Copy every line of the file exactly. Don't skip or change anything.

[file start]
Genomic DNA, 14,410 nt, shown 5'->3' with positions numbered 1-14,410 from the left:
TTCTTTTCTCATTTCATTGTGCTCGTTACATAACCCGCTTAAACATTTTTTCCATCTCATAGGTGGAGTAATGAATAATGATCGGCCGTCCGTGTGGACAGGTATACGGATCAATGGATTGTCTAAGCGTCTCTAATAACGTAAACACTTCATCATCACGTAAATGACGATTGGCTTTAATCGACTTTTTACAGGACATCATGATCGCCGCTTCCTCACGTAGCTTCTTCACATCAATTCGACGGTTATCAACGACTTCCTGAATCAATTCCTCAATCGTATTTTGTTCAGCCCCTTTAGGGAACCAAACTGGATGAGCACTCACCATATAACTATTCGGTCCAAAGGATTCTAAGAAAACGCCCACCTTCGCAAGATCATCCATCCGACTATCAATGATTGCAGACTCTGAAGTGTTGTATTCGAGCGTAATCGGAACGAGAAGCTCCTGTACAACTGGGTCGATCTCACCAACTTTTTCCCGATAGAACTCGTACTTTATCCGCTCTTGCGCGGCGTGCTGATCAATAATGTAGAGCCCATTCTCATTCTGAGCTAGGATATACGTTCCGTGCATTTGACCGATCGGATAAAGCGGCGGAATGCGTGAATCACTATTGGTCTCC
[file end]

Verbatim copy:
Genomic DNA, 14,410 nt, shown 5'->3' with positions numbered 1-14,410 from the left:
TTCTTTTCTCATTTCATTGTGCTCGTTACATAACCCGCTTAAACATTTTTTCCATCTCATAGGTGGAGTAATGAATAATGATCGGCCGTCCGTGTGGACAGGTATACGGATCAATGGATTGTCTAAGCGTCTCTAATAACGTAAACACTTCATCATCACGTAAATGACGATTGGCTTTAATCGACTTTTTACAGGACATCATGATCGCCGCTTCCTCACGTAGCTTCTTCACATCAATTCGACGGTTATCAACGACTTCCTGAATCAATTCCTCAATCGTATTTTGTTCAGCCCCTTTAGGGAACCAAACTGGATGAGCACTCACCATATAACTATTCGGTCCAAAGGATTCTAAGAAAACGCCCACCTTCGCAAGATCATCCATCCGACTATCAATGATTGCAGACTCTGAAGTGTTGTATTCGAGCGTAATCGGAACGAGAAGCTCCTGTACAACTGGGTCGATCTCACCAACTTTTTCCCGATAGAACTCGTACTTTATCCGCTCTTGCGCGGCGTGCTGATCAATAATGTAGAGCCCATTCTCATTCTGAGCTAGGATATACGTTCCGTGCATTTGACCGATCGGATAAAGCGGCGGAATGCGTGAATCACTATTGGTCTCC